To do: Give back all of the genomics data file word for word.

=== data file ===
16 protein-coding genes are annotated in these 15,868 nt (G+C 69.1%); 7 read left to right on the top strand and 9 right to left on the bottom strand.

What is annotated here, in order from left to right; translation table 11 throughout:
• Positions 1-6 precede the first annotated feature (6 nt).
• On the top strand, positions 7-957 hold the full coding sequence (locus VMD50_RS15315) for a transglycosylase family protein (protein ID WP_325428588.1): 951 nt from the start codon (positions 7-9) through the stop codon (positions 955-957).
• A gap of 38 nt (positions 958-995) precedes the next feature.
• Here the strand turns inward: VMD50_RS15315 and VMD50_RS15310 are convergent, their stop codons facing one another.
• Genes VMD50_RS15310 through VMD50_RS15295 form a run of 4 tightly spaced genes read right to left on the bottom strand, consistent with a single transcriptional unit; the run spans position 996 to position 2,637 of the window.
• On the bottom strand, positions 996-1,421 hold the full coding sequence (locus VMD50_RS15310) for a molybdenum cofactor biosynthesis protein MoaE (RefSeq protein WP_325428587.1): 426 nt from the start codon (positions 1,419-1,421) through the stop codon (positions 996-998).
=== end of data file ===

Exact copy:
16 protein-coding genes are annotated in these 15,868 nt (G+C 69.1%); 7 read left to right on the top strand and 9 right to left on the bottom strand.

What is annotated here, in order from left to right; translation table 11 throughout:
• Positions 1-6 precede the first annotated feature (6 nt).
• On the top strand, positions 7-957 hold the full coding sequence (locus VMD50_RS15315) for a transglycosylase family protein (protein ID WP_325428588.1): 951 nt from the start codon (positions 7-9) through the stop codon (positions 955-957).
• A gap of 38 nt (positions 958-995) precedes the next feature.
• Here the strand turns inward: VMD50_RS15315 and VMD50_RS15310 are convergent, their stop codons facing one another.
• Genes VMD50_RS15310 through VMD50_RS15295 form a run of 4 tightly spaced genes read right to left on the bottom strand, consistent with a single transcriptional unit; the run spans position 996 to position 2,637 of the window.
• On the bottom strand, positions 996-1,421 hold the full coding sequence (locus VMD50_RS15310) for a molybdenum cofactor biosynthesis protein MoaE (RefSeq protein WP_325428587.1): 426 nt from the start codon (positions 1,419-1,421) through the stop codon (positions 996-998).